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Is Township Governments’ Work Practical or Unpractical?


By Zhao Shukai,Development Research Center of the State Council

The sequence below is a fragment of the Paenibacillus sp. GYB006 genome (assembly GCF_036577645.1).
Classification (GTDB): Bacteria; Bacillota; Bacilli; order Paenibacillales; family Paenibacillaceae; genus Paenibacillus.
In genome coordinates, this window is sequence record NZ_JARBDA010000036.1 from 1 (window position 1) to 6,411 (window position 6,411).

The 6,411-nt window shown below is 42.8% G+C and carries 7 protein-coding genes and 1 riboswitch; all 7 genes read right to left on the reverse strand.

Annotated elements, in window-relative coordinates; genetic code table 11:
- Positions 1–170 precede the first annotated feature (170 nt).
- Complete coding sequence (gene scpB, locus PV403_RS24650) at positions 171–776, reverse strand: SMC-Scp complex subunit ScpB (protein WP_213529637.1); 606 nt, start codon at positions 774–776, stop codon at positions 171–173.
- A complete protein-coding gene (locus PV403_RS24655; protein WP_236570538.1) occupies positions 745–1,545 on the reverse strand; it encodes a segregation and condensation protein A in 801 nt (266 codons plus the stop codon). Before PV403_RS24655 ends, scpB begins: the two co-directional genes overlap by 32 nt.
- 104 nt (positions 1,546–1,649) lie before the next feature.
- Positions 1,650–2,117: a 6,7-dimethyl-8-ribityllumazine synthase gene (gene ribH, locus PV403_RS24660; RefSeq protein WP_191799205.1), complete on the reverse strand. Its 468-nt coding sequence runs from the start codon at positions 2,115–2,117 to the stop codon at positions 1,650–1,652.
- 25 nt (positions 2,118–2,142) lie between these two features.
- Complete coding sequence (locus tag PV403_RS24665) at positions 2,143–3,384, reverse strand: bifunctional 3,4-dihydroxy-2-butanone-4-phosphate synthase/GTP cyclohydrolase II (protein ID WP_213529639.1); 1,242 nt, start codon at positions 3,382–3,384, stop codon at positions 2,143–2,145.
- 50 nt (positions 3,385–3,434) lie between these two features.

With regard to township government administration, some township officials would describe their work as practical and also unpractical. The farmers’ issues are deemed as practical in the eyes of township officials whereas they tend to consider the tasks entrusted to them by upper-level governments as unpractical. Generally speaking, practical work is considered important, but in face of assessment by officials from upper-level governments on their work performance, unpractical work would outweigh practical work. The thing is however well practical work is fulfilled, it may not necessarily directly come into the sight of upper-level government officials. But if they fail to finish the unpractical jobs assigned to them, it may directly affect their performance appraisal. From the perspective of farmers, some issues deserve to be treated earnestly, but they are dealt with in a swashbuckling manner like window dressing, thus making farmers depressed or even indignant. In fact some matters could have been managed by putting on a bluff to cater for the likes of upper-level officials, but some townships would simply turn unpractical matters into practical ones and even get farmers busy with this kind of business, thus making farmers take an aversion to them. Yet fundamentally speaking, these problems revealed in the work of some township governments are not mainly rooted in the government or officials per se, but in the operation system of community-level governments. The problem of this system is mainly reflected in the fact that the upper-level governments have taken an entire control over township officials’ work, including the promotion of their posts and ranks through performance appraisal, as well as their workload and working procedures. Under the orders of upper-level governments, township officials are therefore made to run around the upper-level governments and do everything according to their likes and dislikes. In such an accountability system, farmers, the service object of township governments, are ignored. When we say there are defects with the work of upper-level governments, we do not mean which specific upper-level government has drawbacks, or that some arrangement made by the upper-level government is not rational or scientific. What we mean to say is that if farmers’ role is not brought into play, the township accountability system should be adjusted and improved. Therefore, township officials should not be held responsible for so many problems in rural work, the root cause should be fundamentally attributed to certain accountability systems that have caused a situation in which the system cooks up thorny issues to townships’ governments and the latter would just muddle through their work. Though township officials draw much blame and criticism from society, they are made scapegoats, bearing the blame for others, specifically for the township government system and accountability system which are inconsistent with the needs of the new-type village building initiatives. In this sense, how to establish and improve a more scientific township work and operation mechanism is indeed a major topic for future community-level government reform.

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